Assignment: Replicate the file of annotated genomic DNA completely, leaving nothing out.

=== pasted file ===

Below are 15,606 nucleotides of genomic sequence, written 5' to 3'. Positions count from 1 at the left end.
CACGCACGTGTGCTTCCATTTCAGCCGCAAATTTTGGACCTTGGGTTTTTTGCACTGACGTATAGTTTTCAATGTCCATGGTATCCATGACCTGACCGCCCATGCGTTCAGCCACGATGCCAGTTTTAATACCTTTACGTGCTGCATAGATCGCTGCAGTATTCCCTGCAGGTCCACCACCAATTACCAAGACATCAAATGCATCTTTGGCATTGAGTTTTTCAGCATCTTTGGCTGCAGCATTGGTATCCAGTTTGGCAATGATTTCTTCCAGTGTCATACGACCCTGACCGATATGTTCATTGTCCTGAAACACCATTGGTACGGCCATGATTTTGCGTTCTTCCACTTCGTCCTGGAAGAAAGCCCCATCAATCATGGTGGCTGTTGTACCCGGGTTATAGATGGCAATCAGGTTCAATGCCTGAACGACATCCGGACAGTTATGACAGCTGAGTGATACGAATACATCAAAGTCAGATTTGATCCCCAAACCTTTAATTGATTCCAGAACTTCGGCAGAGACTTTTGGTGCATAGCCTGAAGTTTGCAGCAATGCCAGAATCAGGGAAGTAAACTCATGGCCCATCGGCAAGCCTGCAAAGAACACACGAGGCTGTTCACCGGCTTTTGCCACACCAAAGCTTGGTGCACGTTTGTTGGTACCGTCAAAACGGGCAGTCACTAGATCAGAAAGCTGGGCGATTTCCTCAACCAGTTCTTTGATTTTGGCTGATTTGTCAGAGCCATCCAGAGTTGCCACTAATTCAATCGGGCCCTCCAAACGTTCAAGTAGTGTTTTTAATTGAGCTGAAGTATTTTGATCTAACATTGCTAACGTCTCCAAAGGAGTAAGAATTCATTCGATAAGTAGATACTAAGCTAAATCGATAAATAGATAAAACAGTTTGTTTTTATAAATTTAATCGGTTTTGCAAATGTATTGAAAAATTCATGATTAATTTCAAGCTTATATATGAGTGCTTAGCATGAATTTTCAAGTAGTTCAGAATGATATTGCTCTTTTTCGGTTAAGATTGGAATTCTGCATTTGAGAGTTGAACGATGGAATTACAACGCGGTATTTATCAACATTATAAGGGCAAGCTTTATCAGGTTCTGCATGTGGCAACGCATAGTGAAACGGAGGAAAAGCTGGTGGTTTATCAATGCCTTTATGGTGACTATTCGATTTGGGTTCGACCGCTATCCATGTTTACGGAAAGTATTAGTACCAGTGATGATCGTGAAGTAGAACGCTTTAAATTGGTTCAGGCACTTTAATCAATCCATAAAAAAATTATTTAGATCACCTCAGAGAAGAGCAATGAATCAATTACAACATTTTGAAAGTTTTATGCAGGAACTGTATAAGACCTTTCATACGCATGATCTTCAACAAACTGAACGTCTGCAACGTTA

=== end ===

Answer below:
Below are 15,606 nucleotides of genomic sequence, written 5' to 3'. Positions count from 1 at the left end.
CACGCACGTGTGCTTCCATTTCAGCCGCAAATTTTGGACCTTGGGTTTTTTGCACTGACGTATAGTTTTCAATGTCCATGGTATCCATGACCTGACCGCCCATGCGTTCAGCCACGATGCCAGTTTTAATACCTTTACGTGCTGCATAGATCGCTGCAGTATTCCCTGCAGGTCCACCACCAATTACCAAGACATCAAATGCATCTTTGGCATTGAGTTTTTCAGCATCTTTGGCTGCAGCATTGGTATCCAGTTTGGCAATGATTTCTTCCAGTGTCATACGACCCTGACCGATATGTTCATTGTCCTGAAACACCATTGGTACGGCCATGATTTTGCGTTCTTCCACTTCGTCCTGGAAGAAAGCCCCATCAATCATGGTGGCTGTTGTACCCGGGTTATAGATGGCAATCAGGTTCAATGCCTGAACGACATCCGGACAGTTATGACAGCTGAGTGATACGAATACATCAAAGTCAGATTTGATCCCCAAACCTTTAATTGATTCCAGAACTTCGGCAGAGACTTTTGGTGCATAGCCTGAAGTTTGCAGCAATGCCAGAATCAGGGAAGTAAACTCATGGCCCATCGGCAAGCCTGCAAAGAACACACGAGGCTGTTCACCGGCTTTTGCCACACCAAAGCTTGGTGCACGTTTGTTGGTACCGTCAAAACGGGCAGTCACTAGATCAGAAAGCTGGGCGATTTCCTCAACCAGTTCTTTGATTTTGGCTGATTTGTCAGAGCCATCCAGAGTTGCCACTAATTCAATCGGGCCCTCCAAACGTTCAAGTAGTGTTTTTAATTGAGCTGAAGTATTTTGATCTAACATTGCTAACGTCTCCAAAGGAGTAAGAATTCATTCGATAAGTAGATACTAAGCTAAATCGATAAATAGATAAAACAGTTTGTTTTTATAAATTTAATCGGTTTTGCAAATGTATTGAAAAATTCATGATTAATTTCAAGCTTATATATGAGTGCTTAGCATGAATTTTCAAGTAGTTCAGAATGATATTGCTCTTTTTCGGTTAAGATTGGAATTCTGCATTTGAGAGTTGAACGATGGAATTACAACGCGGTATTTATCAACATTATAAGGGCAAGCTTTATCAGGTTCTGCATGTGGCAACGCATAGTGAAACGGAGGAAAAGCTGGTGGTTTATCAATGCCTTTATGGTGACTATTCGATTTGGGTTCGACCGCTATCCATGTTTACGGAAAGTATTAGTACCAGTGATGATCGTGAAGTAGAACGCTTTAAATTGGTTCAGGCACTTTAATCAATCCATAAAAAAATTATTTAGATCACCTCAGAGAAGAGCAATGAATCAATTACAACATTTTGAAAGTTTTATGCAGGAACTGTATAAGACCTTTCATACGCATGATCTTCAACAAACTGAACGTCTGCAACGTTA